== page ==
Research indicates that dogs spayed prior to their first heat have less than a half of one percent chance of experiencing mammary cancer as compared to an eight percent chance after the second heat.

Cats spayed after their first heat have a seven times greater chance of suffering from mammary cancer than cats spayed prior to their first heat.
 

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I believe in waiting until a bitch has had at least one heat cycle before being spayed and waiting until a male is around 18 to 24 months.
 

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Re: When to spay? Before 1st heat or after 1st he

Originally Posted By: pupresq
Quote:I've heard that puppies that are S/N too early are subject to stunted growth. Has anyone heard of that?
Nope.
There has been research that shows that when dogs are altered before puberty they may (won't necessarily but may) wind up being about a centimeter taller (so bigger, not smaller) than they would have been if they had been altered after they reached sexual maturity. The reason for this is that the sexual horomones that are part of the system which tells the body when to stop long bone growth. Altered dogs don't keep growing indefinitely obviously, but they may continue to grow just a bit beyond when unaltered dogs do.

The genitalia for dogs altered very very young (like <15 weeks or so) will often be a bit smaller than that of dogs altered later. It's all there, it's just a little more immature looking. That's the only thing that might be stunted and that's for animals altered super young, not at the age we're discussing.
Thanks puresq!
 

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Re: When to spay? Before 1st heat or after 1st he

I had my female GSD spayed at almost 6 months of age, and she is doing great!
 

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Originally Posted By: ArycrestI believe in waiting until a bitch has had at least one heat cycle before being spayed and waiting until a male is around 18 to 24 months.
im not sure i understand this since it significantly increase the chance for mammary cancer yet does not appear to have any confirmed benefits.
 

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Discussion Starter #13
Thank you guys for the replies. We just want to do what's best for her. I can deal with the mess of one heat cycle if that's what's going to be in her best interest over the long term. Our carpets need replacing anyhow!

That sporting dogs article was one of them that I read, but there was also another more scientific article that I found that seems to show more benefits to 1 heat vs. before the 1st heat.

I will consult with one more vet before we make our decision. Our regular vet is advising to do it at 8 months to give her some time to grow, but still be pretty safe in catching it before the 1st heat.
 

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Originally Posted By: Bimmergirl84I...., but still be pretty safe in catching it before the 1st heat.
Not necessarily. I have had female GSDs have their first heat as early as 6 months.

I wouldn't even bother to talk to a vet. They will tell you to do it basically ASAP. A lot of them these days want to spay them at 4 months.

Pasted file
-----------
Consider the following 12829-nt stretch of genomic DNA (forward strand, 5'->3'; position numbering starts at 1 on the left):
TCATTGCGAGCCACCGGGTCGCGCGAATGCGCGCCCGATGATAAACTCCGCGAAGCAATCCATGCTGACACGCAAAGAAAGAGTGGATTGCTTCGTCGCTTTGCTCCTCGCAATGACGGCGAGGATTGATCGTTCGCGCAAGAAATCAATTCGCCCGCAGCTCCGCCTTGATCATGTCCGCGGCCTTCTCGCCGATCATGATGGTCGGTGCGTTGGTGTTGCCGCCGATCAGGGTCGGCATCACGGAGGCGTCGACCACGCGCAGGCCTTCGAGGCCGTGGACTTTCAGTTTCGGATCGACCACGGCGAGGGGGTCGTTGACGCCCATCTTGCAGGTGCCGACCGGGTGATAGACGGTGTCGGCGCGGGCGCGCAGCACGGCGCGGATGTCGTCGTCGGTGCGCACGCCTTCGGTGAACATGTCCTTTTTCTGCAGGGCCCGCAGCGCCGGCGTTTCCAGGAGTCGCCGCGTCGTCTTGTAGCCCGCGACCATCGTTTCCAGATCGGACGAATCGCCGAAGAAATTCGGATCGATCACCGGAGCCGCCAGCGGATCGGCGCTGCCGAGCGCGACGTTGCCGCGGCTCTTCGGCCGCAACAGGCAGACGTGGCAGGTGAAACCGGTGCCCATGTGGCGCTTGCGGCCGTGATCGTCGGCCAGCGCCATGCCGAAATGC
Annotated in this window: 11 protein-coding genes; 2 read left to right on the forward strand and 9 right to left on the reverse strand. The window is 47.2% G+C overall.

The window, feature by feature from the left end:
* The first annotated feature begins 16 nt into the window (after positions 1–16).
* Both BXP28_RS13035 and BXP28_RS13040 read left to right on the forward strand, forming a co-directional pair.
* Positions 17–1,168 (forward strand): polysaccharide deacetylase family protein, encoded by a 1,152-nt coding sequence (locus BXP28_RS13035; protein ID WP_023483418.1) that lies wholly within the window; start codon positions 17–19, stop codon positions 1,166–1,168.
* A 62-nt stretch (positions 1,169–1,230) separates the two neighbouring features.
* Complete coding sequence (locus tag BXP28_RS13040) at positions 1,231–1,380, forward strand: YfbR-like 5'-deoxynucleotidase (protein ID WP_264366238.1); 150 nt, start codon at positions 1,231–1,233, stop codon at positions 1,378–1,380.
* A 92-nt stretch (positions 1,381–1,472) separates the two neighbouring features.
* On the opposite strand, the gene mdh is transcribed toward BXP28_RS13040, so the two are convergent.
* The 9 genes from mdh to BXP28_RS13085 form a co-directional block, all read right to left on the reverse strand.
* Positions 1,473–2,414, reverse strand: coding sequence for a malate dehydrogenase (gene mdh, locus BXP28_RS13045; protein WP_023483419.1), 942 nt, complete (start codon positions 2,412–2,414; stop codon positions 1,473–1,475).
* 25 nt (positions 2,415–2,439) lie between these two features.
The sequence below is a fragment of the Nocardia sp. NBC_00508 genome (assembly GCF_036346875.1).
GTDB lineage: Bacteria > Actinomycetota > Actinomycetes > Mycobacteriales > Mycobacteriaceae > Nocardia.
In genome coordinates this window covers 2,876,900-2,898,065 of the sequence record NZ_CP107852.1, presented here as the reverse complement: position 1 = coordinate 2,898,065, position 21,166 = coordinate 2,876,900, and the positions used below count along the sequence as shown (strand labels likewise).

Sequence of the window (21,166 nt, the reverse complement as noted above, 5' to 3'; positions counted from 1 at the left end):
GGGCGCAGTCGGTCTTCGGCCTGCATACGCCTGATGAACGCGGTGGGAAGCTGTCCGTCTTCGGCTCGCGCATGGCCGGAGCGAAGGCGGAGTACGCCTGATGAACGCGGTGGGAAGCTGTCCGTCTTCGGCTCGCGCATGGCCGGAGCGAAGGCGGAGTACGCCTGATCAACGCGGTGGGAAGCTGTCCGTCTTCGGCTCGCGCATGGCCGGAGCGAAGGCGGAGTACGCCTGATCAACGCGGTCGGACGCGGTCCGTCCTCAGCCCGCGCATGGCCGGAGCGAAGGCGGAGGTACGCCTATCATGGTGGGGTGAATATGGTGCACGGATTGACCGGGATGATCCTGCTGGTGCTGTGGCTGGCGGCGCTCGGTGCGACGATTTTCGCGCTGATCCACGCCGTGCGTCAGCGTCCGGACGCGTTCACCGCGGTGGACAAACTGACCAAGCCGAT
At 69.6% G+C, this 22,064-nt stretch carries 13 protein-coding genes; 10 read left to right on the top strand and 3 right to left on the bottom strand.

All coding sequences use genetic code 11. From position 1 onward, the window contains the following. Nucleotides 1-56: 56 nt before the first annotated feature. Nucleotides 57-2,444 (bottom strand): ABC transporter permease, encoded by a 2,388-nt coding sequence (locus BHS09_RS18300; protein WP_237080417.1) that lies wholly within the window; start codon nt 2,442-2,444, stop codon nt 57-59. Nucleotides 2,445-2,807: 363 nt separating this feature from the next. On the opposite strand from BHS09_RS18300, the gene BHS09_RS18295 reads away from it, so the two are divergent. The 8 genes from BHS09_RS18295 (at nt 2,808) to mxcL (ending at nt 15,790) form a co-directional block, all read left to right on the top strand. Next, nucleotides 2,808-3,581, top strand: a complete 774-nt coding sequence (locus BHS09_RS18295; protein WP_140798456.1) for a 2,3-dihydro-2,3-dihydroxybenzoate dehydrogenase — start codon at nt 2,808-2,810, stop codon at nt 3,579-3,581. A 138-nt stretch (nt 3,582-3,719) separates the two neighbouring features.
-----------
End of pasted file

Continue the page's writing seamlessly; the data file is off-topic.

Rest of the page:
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Originally Posted By: roxy84 im not sure i understand this since it significantly increase the chance for mammary cancer yet does not appear to have any confirmed benefits.
1. Despite what's been posted, I feel hormones have an extremely important role in the development of the minds and bodies of both man and beast.

2. I am also not keen on whacking off body parts in the name of "cancer prevention". I've lost Hooligans to osteosarcoma, hemangiosarcoma of the heart, hemangiosarcoma of the spleen, one "thought" to have had cancer but was too ill to wait for diagnostic tests to find out, and two who were diagnosed with hemangiosarcoma of the heart but they had so many senior illnesses I had to have them put down. Using the rationale that removing the ovaries/testicles prevents cancer, we could go on and on - whack the legs off to prevent most common places for osteosarcoma, whack out the heart and spleen, whack out the liver and other sites that are common sites to find cancer.

3. IMHO the only reason to spay/neuter should be to prevent procreation.
 

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Quote: I can deal with the mess of one heat cycle if that's what's going to be in her best interest over the long term. Our carpets need replacing anyhow!

That sporting dogs article was one of them that I read, but there was also another more scientific article that I found that seems to show more benefits to 1 heat vs. before the 1st heat.
Can you post a link to the second article? I have done a lot of research on this and have never found any scientific evidence that waiting 1 heat has any benefits, especially in terms of cancer or mental health. You are essentially giving up some of the mammary cancer benefits for no real return in osteosarcoma benefits and there's zero evidence that waiting one heat to spay changes mental development.

Now, a lot of people on this board feel the way Arycrest does - that even though the medical literature doesn't indicate a benefit, they believe that it does and that's okay. Ultimately this does come down to owners trying to do what they believe is best for their dog.

I just hate to see anyone base a decision on that Sportsman article. It would be like my posting a website that says feeding some random diet is healthiest for your dog and some fake citations and people getting suckered into doing it.